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Midwives are Hot: Watch ‘Call the Midwife’ on PBS and Read ‘The Midwife of Hope River’

Friday, October 5th, 2012

Obsessed with midwives? I am. Not so long ago, midwives were a lifeline for pregnant women and their families. Today, they’re wonderful additions to standard healthcare. Get advice about them here and here.

Get a dose of what midwifery was like in the old days with a great TV show, ‘Call the Midwife,’ and a moving novel, ‘The Midwife of Hope River.’

Call the Midwife‘ could be the new ‘Downton Abbey‘. It’s that good. It’s about Jenny Lee (pictured above), a young midwife in East London in the 1950s. She navigates the social mores of her era while helping pregnant women solve their complicated problems. She’s the new girl among the seasoned nuns at her Anglican hospital, and she’s just as shocked by the soon-to-be mothers as she is by the nuns who have become immune to their sad stories. I couldn’t stop watching. What happens to the Spanish mom who went into early labor? Can Jenny help another patient with her sudden case of preeclampsia? Find out this Sunday at 9 EST on PBS. (If you missed last week’s series premiere, catch it here.)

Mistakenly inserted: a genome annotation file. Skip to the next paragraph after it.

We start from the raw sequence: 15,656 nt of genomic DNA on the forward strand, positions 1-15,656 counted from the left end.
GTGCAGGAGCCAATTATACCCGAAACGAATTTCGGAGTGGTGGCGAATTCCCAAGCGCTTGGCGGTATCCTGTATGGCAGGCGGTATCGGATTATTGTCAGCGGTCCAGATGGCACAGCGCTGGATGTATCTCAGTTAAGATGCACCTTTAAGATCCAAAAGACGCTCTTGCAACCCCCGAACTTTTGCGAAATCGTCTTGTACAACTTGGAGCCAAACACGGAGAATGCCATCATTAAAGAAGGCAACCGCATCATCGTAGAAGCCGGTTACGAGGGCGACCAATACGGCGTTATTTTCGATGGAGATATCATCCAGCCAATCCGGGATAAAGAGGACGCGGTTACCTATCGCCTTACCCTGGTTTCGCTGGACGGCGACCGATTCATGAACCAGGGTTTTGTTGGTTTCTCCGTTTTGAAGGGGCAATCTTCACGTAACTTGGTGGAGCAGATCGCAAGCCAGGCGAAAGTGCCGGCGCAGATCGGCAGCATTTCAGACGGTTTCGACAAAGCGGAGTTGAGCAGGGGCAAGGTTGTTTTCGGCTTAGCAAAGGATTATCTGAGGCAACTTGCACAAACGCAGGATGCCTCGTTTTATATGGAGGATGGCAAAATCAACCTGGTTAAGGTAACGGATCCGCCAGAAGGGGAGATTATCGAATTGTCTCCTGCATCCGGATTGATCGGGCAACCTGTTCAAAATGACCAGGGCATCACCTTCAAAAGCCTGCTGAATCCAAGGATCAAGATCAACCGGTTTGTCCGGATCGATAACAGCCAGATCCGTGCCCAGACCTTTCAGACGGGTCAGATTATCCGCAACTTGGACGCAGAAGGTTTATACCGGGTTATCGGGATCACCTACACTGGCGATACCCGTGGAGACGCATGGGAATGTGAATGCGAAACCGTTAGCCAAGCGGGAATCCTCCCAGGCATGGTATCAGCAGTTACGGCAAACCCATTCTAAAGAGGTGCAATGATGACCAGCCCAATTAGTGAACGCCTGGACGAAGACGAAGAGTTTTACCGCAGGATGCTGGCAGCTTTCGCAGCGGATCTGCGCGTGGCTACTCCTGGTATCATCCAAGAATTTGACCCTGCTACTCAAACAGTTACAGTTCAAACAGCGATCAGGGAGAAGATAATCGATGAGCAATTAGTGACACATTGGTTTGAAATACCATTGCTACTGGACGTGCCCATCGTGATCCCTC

‘The Midwife of Hope River’ is a novel set in West Virginia during the Depression. Main character Patience Murphy loves helping women bring their new babies into the world, but she is hiding secrets that keep her from getting close to anyone. Patience is a loving, intriguing and enlightening protagonist. Her realistic birth stories are fascinating. That’s because the author, Patricia Harmon, was herself a midwife in rural communes and, later, in hospitals. Harmon’s memoirs, ‘The Blue Cotton Gown’ and ‘Arms Wide Open: A Midwife’s Journey,’ are also supposed to be informative and entertaining.

I love fiction that sheds light on history, especially the histories of mothering.